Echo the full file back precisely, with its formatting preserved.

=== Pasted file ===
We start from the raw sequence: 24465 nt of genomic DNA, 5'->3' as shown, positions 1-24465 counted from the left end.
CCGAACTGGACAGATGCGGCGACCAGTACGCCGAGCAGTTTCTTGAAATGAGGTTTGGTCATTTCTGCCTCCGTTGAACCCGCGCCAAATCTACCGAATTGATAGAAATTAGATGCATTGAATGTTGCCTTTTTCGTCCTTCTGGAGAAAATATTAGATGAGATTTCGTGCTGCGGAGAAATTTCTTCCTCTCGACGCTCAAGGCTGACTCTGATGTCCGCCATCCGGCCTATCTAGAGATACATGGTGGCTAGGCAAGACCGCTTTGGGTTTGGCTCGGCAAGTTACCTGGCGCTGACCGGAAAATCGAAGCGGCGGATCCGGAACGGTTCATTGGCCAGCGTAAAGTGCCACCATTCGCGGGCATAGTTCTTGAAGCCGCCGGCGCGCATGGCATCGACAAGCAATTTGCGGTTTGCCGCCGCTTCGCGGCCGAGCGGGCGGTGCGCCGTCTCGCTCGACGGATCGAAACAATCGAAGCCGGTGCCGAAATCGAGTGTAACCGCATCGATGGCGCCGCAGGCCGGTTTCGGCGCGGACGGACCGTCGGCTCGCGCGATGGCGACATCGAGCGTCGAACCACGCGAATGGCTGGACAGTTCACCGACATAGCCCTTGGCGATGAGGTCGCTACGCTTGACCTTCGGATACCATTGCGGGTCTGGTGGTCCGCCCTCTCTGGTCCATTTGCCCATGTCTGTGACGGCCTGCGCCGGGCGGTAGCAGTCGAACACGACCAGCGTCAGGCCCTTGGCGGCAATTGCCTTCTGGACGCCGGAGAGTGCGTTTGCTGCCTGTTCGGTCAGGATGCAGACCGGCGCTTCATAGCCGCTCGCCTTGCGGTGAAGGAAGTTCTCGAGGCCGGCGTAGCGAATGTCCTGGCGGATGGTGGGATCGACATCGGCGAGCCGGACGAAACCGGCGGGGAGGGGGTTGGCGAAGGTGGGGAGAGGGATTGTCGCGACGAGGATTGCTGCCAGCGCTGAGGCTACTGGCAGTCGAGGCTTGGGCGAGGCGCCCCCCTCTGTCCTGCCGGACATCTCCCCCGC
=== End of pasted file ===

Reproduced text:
We start from the raw sequence: 24465 nt of genomic DNA, 5'->3' as shown, positions 1-24465 counted from the left end.
CCGAACTGGACAGATGCGGCGACCAGTACGCCGAGCAGTTTCTTGAAATGAGGTTTGGTCATTTCTGCCTCCGTTGAACCCGCGCCAAATCTACCGAATTGATAGAAATTAGATGCATTGAATGTTGCCTTTTTCGTCCTTCTGGAGAAAATATTAGATGAGATTTCGTGCTGCGGAGAAATTTCTTCCTCTCGACGCTCAAGGCTGACTCTGATGTCCGCCATCCGGCCTATCTAGAGATACATGGTGGCTAGGCAAGACCGCTTTGGGTTTGGCTCGGCAAGTTACCTGGCGCTGACCGGAAAATCGAAGCGGCGGATCCGGAACGGTTCATTGGCCAGCGTAAAGTGCCACCATTCGCGGGCATAGTTCTTGAAGCCGCCGGCGCGCATGGCATCGACAAGCAATTTGCGGTTTGCCGCCGCTTCGCGGCCGAGCGGGCGGTGCGCCGTCTCGCTCGACGGATCGAAACAATCGAAGCCGGTGCCGAAATCGAGTGTAACCGCATCGATGGCGCCGCAGGCCGGTTTCGGCGCGGACGGACCGTCGGCTCGCGCGATGGCGACATCGAGCGTCGAACCACGCGAATGGCTGGACAGTTCACCGACATAGCCCTTGGCGATGAGGTCGCTACGCTTGACCTTCGGATACCATTGCGGGTCTGGTGGTCCGCCCTCTCTGGTCCATTTGCCCATGTCTGTGACGGCCTGCGCCGGGCGGTAGCAGTCGAACACGACCAGCGTCAGGCCCTTGGCGGCAATTGCCTTCTGGACGCCGGAGAGTGCGTTTGCTGCCTGTTCGGTCAGGATGCAGACCGGCGCTTCATAGCCGCTCGCCTTGCGGTGAAGGAAGTTCTCGAGGCCGGCGTAGCGAATGTCCTGGCGGATGGTGGGATCGACATCGGCGAGCCGGACGAAACCGGCGGGGAGGGGGTTGGCGAAGGTGGGGAGAGGGATTGTCGCGACGAGGATTGCTGCCAGCGCTGAGGCTACTGGCAGTCGAGGCTTGGGCGAGGCGCCCCCCTCTGTCCTGCCGGACATCTCCCCCGC